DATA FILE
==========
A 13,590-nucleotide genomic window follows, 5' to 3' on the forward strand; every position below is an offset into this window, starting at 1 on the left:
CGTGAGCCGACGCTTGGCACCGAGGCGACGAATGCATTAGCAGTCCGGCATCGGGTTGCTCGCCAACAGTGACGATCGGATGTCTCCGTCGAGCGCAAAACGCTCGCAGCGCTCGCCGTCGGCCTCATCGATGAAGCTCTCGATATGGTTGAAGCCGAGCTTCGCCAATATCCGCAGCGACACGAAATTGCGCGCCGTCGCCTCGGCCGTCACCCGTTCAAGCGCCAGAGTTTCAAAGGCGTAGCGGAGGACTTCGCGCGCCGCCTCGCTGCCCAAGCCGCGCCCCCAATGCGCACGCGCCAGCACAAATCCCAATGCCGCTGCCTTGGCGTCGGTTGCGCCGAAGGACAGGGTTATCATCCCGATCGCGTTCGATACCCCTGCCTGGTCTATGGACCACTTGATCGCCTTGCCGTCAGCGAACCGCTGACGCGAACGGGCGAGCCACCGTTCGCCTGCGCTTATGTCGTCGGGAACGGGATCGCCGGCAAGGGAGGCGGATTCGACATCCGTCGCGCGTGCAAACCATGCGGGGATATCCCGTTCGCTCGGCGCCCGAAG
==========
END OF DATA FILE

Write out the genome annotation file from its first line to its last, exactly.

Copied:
A 13,590-nucleotide genomic window follows, 5' to 3' on the forward strand; every position below is an offset into this window, starting at 1 on the left:
CGTGAGCCGACGCTTGGCACCGAGGCGACGAATGCATTAGCAGTCCGGCATCGGGTTGCTCGCCAACAGTGACGATCGGATGTCTCCGTCGAGCGCAAAACGCTCGCAGCGCTCGCCGTCGGCCTCATCGATGAAGCTCTCGATATGGTTGAAGCCGAGCTTCGCCAATATCCGCAGCGACACGAAATTGCGCGCCGTCGCCTCGGCCGTCACCCGTTCAAGCGCCAGAGTTTCAAAGGCGTAGCGGAGGACTTCGCGCGCCGCCTCGCTGCCCAAGCCGCGCCCCCAATGCGCACGCGCCAGCACAAATCCCAATGCCGCTGCCTTGGCGTCGGTTGCGCCGAAGGACAGGGTTATCATCCCGATCGCGTTCGATACCCCTGCCTGGTCTATGGACCACTTGATCGCCTTGCCGTCAGCGAACCGCTGACGCGAACGGGCGAGCCACCGTTCGCCTGCGCTTATGTCGTCGGGAACGGGATCGCCGGCAAGGGAGGCGGATTCGACATCCGTCGCGCGTGCAAACCATGCGGGGATATCCCGTTCGCTCGGCGCCCGAAG